Paul Kearns

Over twenty five years ago, I was working as a boat captain on the Long Island Sound. It was a beautiful summer day around dusk when someone collapsed near me on the dock I was operating. This man was turning blue, and after being frozen with fear I did the only thing I knew to do which was to run for help. 

After that, I never wanted to be controlled by indecision again and decided to take control by getting involved in my local emergency medical services service. It started me down a path that I still carry forward.

I am fortunate to be involved with such a great group of people from North Carolina. Their dedication, passion, and endless effort lead the way for our American Heart Association (AHA) Advocacy team. After dedicating my adult life to the service of others through medicine, advocacy allows me to carry this vision forward. 

My days as a volunteer emergency medical technician and my hunger to learn more while giving back led me to a career decision to continue in EMS. After graduating with a degree in history, I worked in an emergency room while becoming a paramedic for the City of New York. For all that I tried, many of my efforts still could not make a dent on the disease and suffering that was around me.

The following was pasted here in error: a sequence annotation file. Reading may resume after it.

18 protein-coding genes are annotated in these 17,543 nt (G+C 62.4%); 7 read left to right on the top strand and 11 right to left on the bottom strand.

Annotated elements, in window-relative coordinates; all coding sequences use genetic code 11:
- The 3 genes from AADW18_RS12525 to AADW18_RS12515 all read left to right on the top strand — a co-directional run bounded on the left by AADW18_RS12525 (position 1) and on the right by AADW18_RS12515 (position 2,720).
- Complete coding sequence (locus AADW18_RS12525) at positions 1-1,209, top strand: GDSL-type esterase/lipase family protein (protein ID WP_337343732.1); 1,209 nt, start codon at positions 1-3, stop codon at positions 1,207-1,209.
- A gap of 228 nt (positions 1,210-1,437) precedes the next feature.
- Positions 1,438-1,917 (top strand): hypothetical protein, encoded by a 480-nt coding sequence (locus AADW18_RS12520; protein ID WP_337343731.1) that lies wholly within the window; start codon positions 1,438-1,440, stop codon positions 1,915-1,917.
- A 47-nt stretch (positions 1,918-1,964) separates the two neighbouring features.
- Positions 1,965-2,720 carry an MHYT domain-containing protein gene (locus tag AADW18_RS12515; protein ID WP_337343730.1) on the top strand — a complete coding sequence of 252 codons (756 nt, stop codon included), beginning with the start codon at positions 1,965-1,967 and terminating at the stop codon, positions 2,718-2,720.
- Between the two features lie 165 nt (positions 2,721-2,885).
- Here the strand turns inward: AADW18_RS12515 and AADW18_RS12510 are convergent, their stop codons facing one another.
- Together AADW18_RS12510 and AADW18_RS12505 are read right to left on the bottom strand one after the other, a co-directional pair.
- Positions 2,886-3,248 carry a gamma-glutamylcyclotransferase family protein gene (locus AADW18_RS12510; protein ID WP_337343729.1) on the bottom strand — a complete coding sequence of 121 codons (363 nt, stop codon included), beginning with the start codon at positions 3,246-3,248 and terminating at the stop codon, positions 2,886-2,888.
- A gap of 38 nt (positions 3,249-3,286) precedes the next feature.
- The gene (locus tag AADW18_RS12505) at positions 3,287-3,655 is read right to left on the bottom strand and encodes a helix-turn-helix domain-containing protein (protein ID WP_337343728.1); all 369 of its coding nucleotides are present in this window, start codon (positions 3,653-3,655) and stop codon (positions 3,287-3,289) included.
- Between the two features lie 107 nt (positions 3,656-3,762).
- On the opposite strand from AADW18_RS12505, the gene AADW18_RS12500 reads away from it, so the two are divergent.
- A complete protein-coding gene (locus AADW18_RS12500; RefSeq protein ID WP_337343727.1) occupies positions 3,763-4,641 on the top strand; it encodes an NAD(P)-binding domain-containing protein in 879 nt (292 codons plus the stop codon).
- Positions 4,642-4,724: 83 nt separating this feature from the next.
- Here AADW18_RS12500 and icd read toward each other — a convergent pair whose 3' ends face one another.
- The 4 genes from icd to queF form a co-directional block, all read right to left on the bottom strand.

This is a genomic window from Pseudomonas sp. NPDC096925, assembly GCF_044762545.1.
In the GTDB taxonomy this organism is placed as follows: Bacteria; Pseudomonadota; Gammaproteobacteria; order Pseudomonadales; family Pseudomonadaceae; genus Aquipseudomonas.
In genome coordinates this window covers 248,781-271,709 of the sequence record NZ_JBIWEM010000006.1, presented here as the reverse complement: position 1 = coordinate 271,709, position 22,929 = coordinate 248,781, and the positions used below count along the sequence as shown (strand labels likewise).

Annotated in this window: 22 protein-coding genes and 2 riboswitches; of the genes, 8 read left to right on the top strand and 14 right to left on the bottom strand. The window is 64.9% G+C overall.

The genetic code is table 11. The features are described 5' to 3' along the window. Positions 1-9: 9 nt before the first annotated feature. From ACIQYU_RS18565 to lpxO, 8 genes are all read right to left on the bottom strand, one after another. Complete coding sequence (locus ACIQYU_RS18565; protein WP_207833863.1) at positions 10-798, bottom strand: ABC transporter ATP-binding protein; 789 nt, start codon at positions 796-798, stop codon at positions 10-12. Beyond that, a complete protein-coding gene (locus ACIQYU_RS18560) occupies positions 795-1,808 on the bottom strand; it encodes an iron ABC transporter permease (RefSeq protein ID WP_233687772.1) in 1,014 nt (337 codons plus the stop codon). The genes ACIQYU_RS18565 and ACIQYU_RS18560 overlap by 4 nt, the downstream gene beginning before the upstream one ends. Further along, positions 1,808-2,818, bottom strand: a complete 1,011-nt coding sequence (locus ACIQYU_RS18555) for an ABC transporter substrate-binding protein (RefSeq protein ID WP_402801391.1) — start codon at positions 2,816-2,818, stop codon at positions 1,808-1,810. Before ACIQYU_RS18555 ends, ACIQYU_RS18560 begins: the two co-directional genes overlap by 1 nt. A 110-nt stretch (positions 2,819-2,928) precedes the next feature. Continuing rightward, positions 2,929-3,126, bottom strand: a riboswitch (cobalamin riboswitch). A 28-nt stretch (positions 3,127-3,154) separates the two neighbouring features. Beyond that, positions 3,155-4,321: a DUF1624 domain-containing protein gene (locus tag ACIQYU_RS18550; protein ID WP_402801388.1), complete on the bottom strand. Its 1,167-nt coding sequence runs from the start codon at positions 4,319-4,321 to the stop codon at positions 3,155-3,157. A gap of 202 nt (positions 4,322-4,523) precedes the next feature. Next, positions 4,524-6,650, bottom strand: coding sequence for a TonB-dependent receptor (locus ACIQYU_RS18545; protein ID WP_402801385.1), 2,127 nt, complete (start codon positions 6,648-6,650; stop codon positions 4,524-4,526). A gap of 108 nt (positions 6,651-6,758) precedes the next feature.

During this time, I pursued many other areas of medicine. I spent years involved in research for a federal grant, Emergency Medical Services for Children, to advance safe environments and emergency medical care for children across the United States. Eventually I worked for a large health system on Long Island in the capacities of Performance Improvement, Education, and Research. After serving in this environment, my family decided to move to North Carolina in 2005.

In 2007, I had the great fortune to renew my involvement with the AHA by teaching Emergency Cardiovascular Care programs and promote public access defibrillation (AED) and CPR education. In 2008, I started with the Mid-Atlantic AHA Community Strategies committee. The direction of this committee was to assist and direct best practices in heart and stroke health in North Carolina.

During this time I was leading an effort to assist in AEDs in Schools, trying to ensure that every school had an AED and could use them in an emergency. I was told that there was an AHA staffer who was pursuing a similar initiative. That was my introduction to Betsy Vetter and the team of advocates. Where my initiatives had stalled, the advocates flourished. Betsy, without hesitation, invited me to join the Advocacy locomotive.

Since coming on board in 2008, so much has been accomplished: ensuring all high schools have AEDs, updating the North Carolina Good Samaritan Laws, promoting Heartsaver Heroes, CPR as a high school graduation requirement, AEDs and Emergency Plans in state buildings, and most recently our success in Newborn Pulse Oximetry testing. For all the accomplishments, so much more work is to be done. I look forward to all that we can accomplish.

 With North Carolina as my family’s long term home, I want to do everything I can to encourage and assist our state to decrease preventable disease and increase the health of its citizens. With the AHA Advocacy team at my side, I have witnessed mountains moved.


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